Blog Postings — All of your blog postings will be composed in your Sutori story; I will be giving you precise directions for setting up your personal blog. These blog postings will be in response to questions or topics from our class curriculum; you will be given specific instructions for each posting. Postings should be developed responses (if you need a target, shoot for 500-800 words) and may contain text, video, images, links, etc. You are considered the composer of your blog, so there is no limit to the creativity you may use! Note: You will be composing these blog postings in a Sutori story that I have created for you.
Annotation Sessions — Instead of traditional discussion board forums in an LMS that usually contain 1-post-and-3-peer-responses-type that basically kill organic, generative discussions, I’ll be using an annotation tool called Hypothes.is that is integrated directly into this open text and in Canvas. In short, we’ll be embedding our discussion directly within our readings! Annotations do not have to be perfect or earth-shattering words of wisdom; instead, they should represent your honest engagement with the text you are reading. In each Annotation Session, you should aim for at least 3 substantive annotations (if you need a target, shoot for 75-100 words each). This could be in the form of highlights, of questions, of added information, or of links to other texts/websites/videos. In so doing, you will assume the roles of knowledge producers and collaborators who, together, will experience deeper learning. Review the handout “How To Annotate a Text” to learn more. Annotations will be completed through the Hypothes.is tool in Canvas.
Peer Assessments — You will be asked to respond to and assess a number of your peers’ Blog Postings. The goal of these assessments is NOT to evaluate or comment on “correctness”; instead, you will be describing how you experienced your peers’ writing, how it engaged your thinking or feelings (or, conversely, failed to engage you). These assessments will be made in the form of response Comments directly attached to the peers’ Blog Postings, so they’ll act as a live conversation about the rhetorical effectiveness of the writing. Specific guidelines are provided on our labor timeline; each peer assessment should reflect thoughtful, compassionate comments.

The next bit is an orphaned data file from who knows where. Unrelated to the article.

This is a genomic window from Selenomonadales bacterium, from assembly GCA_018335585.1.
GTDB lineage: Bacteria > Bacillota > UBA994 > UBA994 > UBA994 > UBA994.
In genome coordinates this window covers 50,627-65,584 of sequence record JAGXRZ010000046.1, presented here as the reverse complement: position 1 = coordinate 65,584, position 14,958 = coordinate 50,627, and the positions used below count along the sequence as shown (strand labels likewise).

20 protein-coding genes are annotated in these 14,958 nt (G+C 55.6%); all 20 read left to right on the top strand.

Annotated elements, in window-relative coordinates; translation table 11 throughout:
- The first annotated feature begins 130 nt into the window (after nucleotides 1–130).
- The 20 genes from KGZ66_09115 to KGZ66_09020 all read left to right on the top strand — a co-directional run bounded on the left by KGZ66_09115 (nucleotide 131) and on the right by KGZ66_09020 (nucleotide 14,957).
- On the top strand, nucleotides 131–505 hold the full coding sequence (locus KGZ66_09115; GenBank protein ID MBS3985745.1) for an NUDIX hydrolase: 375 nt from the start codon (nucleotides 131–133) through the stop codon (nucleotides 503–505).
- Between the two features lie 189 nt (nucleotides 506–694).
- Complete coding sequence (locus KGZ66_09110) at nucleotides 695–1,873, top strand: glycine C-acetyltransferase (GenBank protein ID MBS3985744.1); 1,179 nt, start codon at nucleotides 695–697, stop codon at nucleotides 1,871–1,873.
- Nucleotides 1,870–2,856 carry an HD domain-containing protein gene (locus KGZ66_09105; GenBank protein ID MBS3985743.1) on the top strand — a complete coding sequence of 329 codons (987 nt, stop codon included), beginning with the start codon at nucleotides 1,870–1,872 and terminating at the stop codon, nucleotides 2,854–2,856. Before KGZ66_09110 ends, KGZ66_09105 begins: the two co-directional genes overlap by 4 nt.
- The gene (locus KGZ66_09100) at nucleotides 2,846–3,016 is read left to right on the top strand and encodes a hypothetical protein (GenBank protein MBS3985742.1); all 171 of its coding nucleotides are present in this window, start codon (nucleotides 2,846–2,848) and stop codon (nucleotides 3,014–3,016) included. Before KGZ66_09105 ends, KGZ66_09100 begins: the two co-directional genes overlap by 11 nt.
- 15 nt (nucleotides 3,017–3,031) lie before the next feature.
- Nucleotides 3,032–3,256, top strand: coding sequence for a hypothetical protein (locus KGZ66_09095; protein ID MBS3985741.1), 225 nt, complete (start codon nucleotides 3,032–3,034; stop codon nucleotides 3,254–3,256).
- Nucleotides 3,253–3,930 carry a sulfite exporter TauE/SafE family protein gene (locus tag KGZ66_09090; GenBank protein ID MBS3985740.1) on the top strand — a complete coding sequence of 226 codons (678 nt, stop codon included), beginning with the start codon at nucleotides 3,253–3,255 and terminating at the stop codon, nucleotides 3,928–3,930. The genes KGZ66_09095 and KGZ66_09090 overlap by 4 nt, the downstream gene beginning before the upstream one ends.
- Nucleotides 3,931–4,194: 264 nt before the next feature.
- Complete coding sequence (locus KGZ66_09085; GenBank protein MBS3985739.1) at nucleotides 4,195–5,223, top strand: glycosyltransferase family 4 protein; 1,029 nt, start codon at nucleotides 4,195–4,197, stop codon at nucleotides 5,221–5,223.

Labor Journal Reflections — This course will consistently lean on the power of reflection and your self-assessment practice. This is often called metacognition, and the proven benefits of “thinking about one’s thinking” are multiple. In short, you will be reflecting on the intensity, engagement, and meaning of your labor. I’ll be asking you to rate your levels of these three characteristics in each journal reflection. Since we are building a writing community, you’ll be posting these reflections on a course Padlet so that we can share, view, and interact with our labor descriptions. Each Labor Journal Reflection should meet the specific labor expectations detailed in the directions.
Labor Support Group Engagements — Sometime within the first week of the semester, I will place you in a 5-6-member Labor Support Group via Sutori. The purpose for this group is defined through its title — to provide support to each other as you labor in the course. I will be creating a space for your group to communicate; it will be your responsibility to be an engaged, contributing member of your group. This contribution could be as simple as providing encouraging comments to as complex as offering resources and writing suggestions to a group member who’s exploring a particular topic. As we labor through our learning, it is essential that we benefit from support and collaboration — these groups will hopefully provide this benefit. Note: You will access these support groups from your personal Sutori account.
Self-Assessment of Mastery — At the end of the semester, I’ll be asking you to submit a “Self-Assessment of Mastery” document that will contain your final labor reflection. In this document, you will be establishing the rationale for your final letter grade in the course. In short, you will describe what final grade and mastery level that you feel you have earned in the course while detailing the evidence that proves this self-assessment. Once I receive your self-graded assessment, I will respond with my thoughts on your final grade in the course. Together, we will arrive at the final grade that best reflects your mastery of the course learning aims!
Tracking Your Labor — As you progress with your writing labor and complete your assignments, Checkmarks will be placed in the Canvas Gradebook. You will be able to track your labor completion by accessing your “Grades” in Canvas (again, there will be no points or grades associated with your labor). I will also check your completion record periodically and will contact you if you are falling behind in the required labor outlined in the course. Please remember, though, that it is your primary responsibility to maintain and track your labor in the course!